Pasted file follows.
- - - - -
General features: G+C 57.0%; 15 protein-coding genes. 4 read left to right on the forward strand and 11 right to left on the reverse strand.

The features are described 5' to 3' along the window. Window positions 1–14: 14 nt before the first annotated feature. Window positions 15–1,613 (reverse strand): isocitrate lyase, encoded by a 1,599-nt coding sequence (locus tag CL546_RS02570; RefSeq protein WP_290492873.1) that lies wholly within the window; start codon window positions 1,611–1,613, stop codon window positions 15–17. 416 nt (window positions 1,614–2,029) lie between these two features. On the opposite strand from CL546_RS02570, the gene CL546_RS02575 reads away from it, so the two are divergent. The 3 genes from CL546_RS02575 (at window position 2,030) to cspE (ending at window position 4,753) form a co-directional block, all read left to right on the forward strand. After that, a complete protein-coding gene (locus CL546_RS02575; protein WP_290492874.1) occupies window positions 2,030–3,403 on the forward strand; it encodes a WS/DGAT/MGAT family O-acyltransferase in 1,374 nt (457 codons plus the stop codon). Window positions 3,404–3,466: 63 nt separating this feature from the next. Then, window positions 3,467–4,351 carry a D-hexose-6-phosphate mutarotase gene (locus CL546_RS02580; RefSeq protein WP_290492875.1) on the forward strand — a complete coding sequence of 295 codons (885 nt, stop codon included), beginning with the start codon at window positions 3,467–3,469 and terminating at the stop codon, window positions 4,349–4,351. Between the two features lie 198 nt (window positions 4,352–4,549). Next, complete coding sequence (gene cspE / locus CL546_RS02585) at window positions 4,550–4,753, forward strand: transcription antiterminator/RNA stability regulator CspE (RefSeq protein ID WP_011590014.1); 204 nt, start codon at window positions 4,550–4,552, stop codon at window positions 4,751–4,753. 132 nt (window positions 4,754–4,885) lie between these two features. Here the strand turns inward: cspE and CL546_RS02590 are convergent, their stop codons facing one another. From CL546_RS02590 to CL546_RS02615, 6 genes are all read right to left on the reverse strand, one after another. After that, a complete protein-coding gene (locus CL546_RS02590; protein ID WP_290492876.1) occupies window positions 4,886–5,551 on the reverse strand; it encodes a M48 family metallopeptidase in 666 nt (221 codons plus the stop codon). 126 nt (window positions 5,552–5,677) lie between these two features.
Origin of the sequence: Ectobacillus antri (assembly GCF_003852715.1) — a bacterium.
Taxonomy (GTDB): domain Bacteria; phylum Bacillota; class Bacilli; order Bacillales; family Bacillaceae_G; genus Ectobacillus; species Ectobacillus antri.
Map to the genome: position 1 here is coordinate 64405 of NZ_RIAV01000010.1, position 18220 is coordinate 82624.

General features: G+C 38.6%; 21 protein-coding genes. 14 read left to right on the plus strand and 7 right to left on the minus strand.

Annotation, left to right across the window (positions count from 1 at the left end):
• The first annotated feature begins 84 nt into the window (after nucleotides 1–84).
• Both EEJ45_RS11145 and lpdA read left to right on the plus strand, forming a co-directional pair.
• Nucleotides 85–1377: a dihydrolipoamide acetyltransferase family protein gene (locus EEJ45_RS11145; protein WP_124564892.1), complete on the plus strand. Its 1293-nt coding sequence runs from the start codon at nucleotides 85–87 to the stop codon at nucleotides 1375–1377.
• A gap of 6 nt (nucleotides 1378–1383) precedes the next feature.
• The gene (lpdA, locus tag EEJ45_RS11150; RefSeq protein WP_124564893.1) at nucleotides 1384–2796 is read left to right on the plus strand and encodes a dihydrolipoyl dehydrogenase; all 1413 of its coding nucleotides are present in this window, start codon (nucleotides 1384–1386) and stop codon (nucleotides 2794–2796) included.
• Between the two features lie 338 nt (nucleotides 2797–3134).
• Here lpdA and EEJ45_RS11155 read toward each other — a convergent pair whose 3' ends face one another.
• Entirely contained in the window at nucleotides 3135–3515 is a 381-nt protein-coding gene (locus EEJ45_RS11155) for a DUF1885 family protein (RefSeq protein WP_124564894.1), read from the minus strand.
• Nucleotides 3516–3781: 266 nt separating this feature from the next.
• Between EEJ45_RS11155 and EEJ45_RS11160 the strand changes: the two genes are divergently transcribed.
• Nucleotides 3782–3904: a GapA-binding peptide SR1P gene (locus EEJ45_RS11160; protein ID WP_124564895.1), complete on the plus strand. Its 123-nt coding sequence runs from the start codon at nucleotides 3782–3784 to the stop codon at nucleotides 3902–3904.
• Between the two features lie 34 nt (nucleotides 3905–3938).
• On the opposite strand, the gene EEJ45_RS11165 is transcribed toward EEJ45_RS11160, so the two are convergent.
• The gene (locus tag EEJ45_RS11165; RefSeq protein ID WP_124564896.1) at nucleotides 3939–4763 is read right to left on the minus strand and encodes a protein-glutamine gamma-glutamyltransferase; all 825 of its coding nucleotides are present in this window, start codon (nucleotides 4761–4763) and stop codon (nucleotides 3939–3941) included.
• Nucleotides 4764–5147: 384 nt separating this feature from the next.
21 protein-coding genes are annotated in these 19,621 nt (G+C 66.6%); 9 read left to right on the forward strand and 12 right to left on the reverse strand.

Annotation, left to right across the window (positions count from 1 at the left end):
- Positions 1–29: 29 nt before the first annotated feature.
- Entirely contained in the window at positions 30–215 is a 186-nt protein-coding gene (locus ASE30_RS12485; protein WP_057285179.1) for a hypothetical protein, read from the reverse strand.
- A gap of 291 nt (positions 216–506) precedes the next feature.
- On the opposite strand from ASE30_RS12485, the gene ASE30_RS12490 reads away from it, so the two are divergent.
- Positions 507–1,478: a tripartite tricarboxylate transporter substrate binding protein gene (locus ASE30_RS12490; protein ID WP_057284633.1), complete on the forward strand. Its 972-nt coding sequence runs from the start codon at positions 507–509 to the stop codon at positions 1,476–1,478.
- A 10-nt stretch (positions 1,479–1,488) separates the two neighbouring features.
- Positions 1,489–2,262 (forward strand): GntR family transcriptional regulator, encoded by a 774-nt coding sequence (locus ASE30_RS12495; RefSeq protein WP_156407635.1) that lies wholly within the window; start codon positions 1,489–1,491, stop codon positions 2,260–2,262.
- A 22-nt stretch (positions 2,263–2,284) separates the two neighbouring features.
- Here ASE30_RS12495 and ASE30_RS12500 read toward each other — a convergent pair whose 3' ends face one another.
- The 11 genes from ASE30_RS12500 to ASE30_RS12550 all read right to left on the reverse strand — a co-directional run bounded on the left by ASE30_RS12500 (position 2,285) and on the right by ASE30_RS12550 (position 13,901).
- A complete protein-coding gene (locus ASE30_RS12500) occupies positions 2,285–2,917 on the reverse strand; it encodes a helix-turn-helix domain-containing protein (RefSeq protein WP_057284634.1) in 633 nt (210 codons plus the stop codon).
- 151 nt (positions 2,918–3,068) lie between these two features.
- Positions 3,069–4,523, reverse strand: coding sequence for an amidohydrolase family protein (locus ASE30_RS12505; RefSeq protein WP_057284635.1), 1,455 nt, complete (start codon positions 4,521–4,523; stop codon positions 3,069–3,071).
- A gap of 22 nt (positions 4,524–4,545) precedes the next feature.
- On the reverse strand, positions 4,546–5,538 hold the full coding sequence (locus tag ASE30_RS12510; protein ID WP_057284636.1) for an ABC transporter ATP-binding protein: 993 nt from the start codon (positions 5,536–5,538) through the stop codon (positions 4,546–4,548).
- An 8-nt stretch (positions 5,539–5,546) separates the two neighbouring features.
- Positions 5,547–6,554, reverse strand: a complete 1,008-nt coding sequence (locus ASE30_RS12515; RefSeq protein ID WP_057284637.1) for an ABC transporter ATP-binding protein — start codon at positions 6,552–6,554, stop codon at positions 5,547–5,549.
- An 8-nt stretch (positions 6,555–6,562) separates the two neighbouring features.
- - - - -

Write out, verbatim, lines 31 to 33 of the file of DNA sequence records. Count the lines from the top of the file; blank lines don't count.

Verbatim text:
- Positions 1,489–2,262 (forward strand): GntR family transcriptional regulator, encoded by a 774-nt coding sequence (locus ASE30_RS12495; RefSeq protein WP_156407635.1) that lies wholly within the window; start codon positions 1,489–1,491, stop codon positions 2,260–2,262.
- A 22-nt stretch (positions 2,263–2,284) separates the two neighbouring features.
- Here ASE30_RS12495 and ASE30_RS12500 read toward each other — a convergent pair whose 3' ends face one another.